The worker must ensure that the personal logbook is current and available at the worksite for inspection by an officer.

 

Maximum arrest force, clearance, anchor strength

 

828

An employer must ensure that a rope access system used for industrial rope access work

(a) limits the maximum arresting force on a worker to 6 kilonewtons,

(b) prevents the worker from striking a lower surface that could cause injury, unless doing so exposes the worker to other greater hazards, and

(c) minimizes the hazards of swinging and striking an object that could injure the worker.

 

Maximum arrest force, clearance, anchor strength

 

829(1)

An employer must ensure that an anchor to which an industrial rope access system is attached has an ultimate breaking strength of at least 16 kilonewtons per worker attached, in the direction in which the load may be applied.

829(2)

Despite subsection (1), if it is not practicable for the anchor to have the specified ultimate breaking strength, an anchor may be used that has an ultimate breaking strength per attached worker of 2 times the estimated maximum arresting force created by a fall in the direction of the rope pull, unless doing so exposes the worker to other greater hazards.

 

Safety line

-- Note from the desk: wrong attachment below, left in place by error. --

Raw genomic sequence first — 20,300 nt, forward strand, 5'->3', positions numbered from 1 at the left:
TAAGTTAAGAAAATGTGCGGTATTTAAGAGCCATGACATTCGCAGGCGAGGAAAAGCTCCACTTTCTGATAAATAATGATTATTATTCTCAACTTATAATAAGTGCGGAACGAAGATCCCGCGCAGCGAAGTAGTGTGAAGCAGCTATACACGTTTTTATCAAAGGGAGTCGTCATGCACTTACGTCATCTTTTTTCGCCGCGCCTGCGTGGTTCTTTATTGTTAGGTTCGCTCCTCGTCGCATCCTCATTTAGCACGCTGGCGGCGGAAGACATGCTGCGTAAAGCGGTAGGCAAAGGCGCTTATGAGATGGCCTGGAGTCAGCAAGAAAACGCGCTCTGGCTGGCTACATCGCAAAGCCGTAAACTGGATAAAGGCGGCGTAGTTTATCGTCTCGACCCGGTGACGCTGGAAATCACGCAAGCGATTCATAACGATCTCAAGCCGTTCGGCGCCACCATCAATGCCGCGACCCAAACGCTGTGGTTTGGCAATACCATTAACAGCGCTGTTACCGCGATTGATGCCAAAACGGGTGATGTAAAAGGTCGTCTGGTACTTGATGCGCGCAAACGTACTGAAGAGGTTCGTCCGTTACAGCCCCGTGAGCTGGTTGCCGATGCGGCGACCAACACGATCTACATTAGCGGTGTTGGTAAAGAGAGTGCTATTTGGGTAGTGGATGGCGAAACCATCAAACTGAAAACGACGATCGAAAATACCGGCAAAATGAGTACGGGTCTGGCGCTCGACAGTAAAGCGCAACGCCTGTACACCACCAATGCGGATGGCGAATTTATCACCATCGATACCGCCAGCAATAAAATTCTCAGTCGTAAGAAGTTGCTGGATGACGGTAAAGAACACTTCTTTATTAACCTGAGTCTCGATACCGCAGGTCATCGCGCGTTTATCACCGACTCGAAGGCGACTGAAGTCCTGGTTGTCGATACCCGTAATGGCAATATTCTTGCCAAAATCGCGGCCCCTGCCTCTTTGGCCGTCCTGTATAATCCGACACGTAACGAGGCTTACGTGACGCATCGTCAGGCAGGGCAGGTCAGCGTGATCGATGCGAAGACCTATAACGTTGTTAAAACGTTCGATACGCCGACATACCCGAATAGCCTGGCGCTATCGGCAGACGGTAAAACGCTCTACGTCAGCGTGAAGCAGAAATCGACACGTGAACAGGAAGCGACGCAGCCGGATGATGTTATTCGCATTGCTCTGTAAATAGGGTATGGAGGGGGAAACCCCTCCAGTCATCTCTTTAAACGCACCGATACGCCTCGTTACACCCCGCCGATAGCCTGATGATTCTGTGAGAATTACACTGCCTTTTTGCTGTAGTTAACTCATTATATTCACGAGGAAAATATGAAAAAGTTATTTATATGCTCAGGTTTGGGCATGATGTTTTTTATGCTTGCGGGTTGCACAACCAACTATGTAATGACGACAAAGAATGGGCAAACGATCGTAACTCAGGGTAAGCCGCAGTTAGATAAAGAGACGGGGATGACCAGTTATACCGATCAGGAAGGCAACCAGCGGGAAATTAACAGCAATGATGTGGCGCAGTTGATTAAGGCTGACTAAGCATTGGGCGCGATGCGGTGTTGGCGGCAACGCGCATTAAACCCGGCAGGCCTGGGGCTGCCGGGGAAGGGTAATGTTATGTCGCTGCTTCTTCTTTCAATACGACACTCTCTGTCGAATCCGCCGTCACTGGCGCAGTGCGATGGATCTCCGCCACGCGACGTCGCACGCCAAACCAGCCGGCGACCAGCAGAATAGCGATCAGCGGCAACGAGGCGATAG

830(1)

An employer must ensure that a safety, secondary, belay or backup line is used when the working line is the primary means of support.

830(2)

An employer must ensure that the safety line and the working line are each provided with a separate anchorage connection and are separately fixed to the worker’s harness.

830(3)

Subsections (1) and (2) do not prohibit both the working line and safety line from being attached to a single harness attachment point.

830(4)

An employer may allow a worker to connect the safety line to the sternal or frontal attachment point of the worker’s full body harness in accordance with the harness manufacturer’s specifications.

 

Head protection

 

831(1)

Despite section 234, if there is a foreseeable danger of injury to a worker’s head while the worker is performing industrial rope access work, and there is a significant possibility of lateral impact to the worker’s head, an employer must ensure that the worker wears protective headwear that is appropriate to the hazards and meets the requirements of

(a) CSA Standard Z94.1‑05, Industrial Protective Headwear,

(b) ANSI Standard Z89.1‑2003, American National Standard for Industrial Head Protection, for Type II helmets,

(c) CEN Standard EN 12492: 2000, Mountaineering equipment — Helmets for mountaineers — Safety requirements and test methods, if the manufacturer’s specifications allow the helmet to be used for industrial work at height, or

(d) UIAA Standard 106: 2004, Mountaineering and Climbing Equipment — Helmets, if the manufacturer’s specifications allow the helmet to be used for industrial work at height,

if the protective headwear was manufactured on or after July 1, 2009.